Tuesday, April 17, 2012
How I Sooth My Illiberal Soul
My greatest fear is that someone will think me liberal. Or worse yet, a Liberal. Liberalism has suffered lately at the hands of those whose hatred of it is largely, I’m convinced, a reaction to their fears of what a truly liberal world would take from them – would require of them. So Liberals – and some liberals (small “l”) – have taken to calling themselves Progressives. There are not the same thing.
A great number of those who now decry Progressivism (it didn’t take long for them to discern that “Progressives” were merely “Liberals” in sheep’s clothing) are themselves progressive in many aspects of their lives. They want the latest and best medical treatment. They like to drive the most modern cars. They carry the latest smart phone. They line up to see the most recent Broadway hit, or box office sensation. Those who can afford it trick out their homes with elevators to raise their cars from one level to the next, with wireless transmission of sound and video, and with the most sophisticated computer equipment. The latest surveillance equipment protects them from intrusion. I could go on but I think the point is made. They are not anti-progressive or anti-liberal when it comes to supplying their own needs or satisfying their wishes.
So what is it about Liberalism (or Progressivism) that they don’t like? Mostly it is the fear that they will be required to support programs that aid the poor at government expense or, more specifically at taxpayer expense. They are willing, they assure us, to liberally support the same people whom the government now supports, willingly, if the government would just let them keep control of “their own money.” Private charity, they argue, is better at meeting the needs of the needy than big government with its overly generous handouts.
Now I’ve never figured out why, if I were down and out, I’d rather have my neighbor – whomever that might be if I were homeless – give me a free meal than have the government do so. To a homeless man, a meal is a meal is a meal. But the argument is that private charity is not as corrosive of human initiative as is government charity. Private charity is more discriminating, we’re told, giving aid only to the deserving, only that which is needed, and only until the person can get back on their feet.
Fair enough if that worked. As an aside I’ll just say that we had almost two centuries in which such charity was given a chance to eliminate poverty through the promotion of responsible living. Finally, in the 1930s, during the Great Depression, we began to understand that the problem was larger than the capacity of faith-based and other private charity could accommodate. Further we realized that those approaches, while commendable and necessary, often failed to reach certain segments of the population that the philanthropic organization deemed unworthy or simply could not see on their radar screen – blacks, migrant workers, mentally ill or those addicted to substance abuse.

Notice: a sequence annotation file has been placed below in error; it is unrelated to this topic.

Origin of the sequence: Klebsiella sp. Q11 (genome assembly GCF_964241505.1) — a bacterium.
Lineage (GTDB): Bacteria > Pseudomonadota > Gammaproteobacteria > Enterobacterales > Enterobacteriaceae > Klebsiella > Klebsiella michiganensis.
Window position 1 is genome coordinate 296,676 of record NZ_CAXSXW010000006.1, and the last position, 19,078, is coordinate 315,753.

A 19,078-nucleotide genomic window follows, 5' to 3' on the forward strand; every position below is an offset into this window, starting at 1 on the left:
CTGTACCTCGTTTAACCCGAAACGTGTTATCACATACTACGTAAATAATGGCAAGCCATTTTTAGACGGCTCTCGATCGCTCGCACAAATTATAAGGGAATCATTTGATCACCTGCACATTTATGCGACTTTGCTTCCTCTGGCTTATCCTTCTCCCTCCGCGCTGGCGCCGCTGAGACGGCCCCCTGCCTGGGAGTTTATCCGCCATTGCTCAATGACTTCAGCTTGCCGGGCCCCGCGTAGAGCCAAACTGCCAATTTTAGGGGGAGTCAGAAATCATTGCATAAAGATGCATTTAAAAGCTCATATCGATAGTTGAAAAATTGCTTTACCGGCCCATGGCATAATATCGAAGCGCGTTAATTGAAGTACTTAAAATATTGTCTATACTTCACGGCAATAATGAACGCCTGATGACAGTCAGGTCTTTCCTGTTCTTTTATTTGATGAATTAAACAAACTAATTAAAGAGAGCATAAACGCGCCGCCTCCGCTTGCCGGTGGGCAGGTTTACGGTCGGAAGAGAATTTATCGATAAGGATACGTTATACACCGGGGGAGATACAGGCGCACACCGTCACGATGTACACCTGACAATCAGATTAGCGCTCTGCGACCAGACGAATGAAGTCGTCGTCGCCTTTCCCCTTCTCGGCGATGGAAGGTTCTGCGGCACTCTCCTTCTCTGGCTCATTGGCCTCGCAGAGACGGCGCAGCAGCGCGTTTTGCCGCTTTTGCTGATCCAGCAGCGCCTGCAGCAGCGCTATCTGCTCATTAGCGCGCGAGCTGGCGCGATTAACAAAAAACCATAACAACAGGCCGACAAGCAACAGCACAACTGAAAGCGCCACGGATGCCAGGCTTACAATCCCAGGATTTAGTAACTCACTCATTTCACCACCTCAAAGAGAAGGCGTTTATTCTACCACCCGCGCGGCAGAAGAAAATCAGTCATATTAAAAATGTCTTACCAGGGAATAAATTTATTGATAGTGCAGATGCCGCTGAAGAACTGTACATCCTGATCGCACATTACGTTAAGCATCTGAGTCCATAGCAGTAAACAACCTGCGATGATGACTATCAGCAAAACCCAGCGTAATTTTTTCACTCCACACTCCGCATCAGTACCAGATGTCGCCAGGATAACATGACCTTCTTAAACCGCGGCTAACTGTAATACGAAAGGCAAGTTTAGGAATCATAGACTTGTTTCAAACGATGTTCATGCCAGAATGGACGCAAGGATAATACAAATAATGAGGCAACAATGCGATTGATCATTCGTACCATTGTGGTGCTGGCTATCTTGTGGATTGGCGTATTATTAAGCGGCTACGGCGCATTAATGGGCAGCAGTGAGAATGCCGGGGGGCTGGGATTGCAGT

So, if private charity is able to weed out the ne'er-do-wells, in ways that government programs are not designed to do, that means that those deemed “unworthy” of aid would go without. According to the theory, they would then take a bath and get in the employment line where those who refused them a free meal would now gladly hire them to watch their children or clean their house or tend their lawn or work in their factory. And of course they will pay them adequate wages so that they can support their families. Not, of course in the same style as their “liberal” benefactors wish to live; that style of living is reserved for the truly industrious. Problems solved.
I hope I’m making it clear that the problems of the unemployed, the unemployable, the handicapped, the mentally ill, the displaced, and the innocent dependents of those just named, are complex and usually beyond the ability of ordinary people, no matter how generous or well intentioned, to either understand or remedy. Even if every dollar taken from unwilling taxpayers to be used by the government for social welfare purposes were willing turned to the same purpose through individual charity or faith-based charity, or other private charity, it would not eliminate the problems of poverty in our land. But of course, only a fraction of the amount now extracted from taxpayers would actually find its way to charitable work. Human nature is what it is, taxation or no taxation.
I am not as liberal as my Christian faith should require me to be. I do not stop to give a dollar to every person standing on the street corner with a cardboard sign. I do not always buy the Veteran’s plastic flower. I do not put money in the Salvation Army kettle each time I pass it. And I routinely throw away solicitations that come daily in the mail from varied charities. And the reason I am so parsimonious is not because the government is taxing me to death. It is primarily because I cannot distinguish between those who are truly in need and those who are making a business of being in need.
But I do consider myself liberal in this sense; I gladly allow the government to tax me for the purpose of assisting those who meet the criteria for assistance that have been developed to determine who should and should not qualify for aid. It sooths my guilty conscience a little bit, each time I drive by the “homeless man” with the cardboard sign, to know I’ve already given at the “government office,” and that if he is truly in need, and willing to present himself at the correct office, some of my dollars are waiting there for him.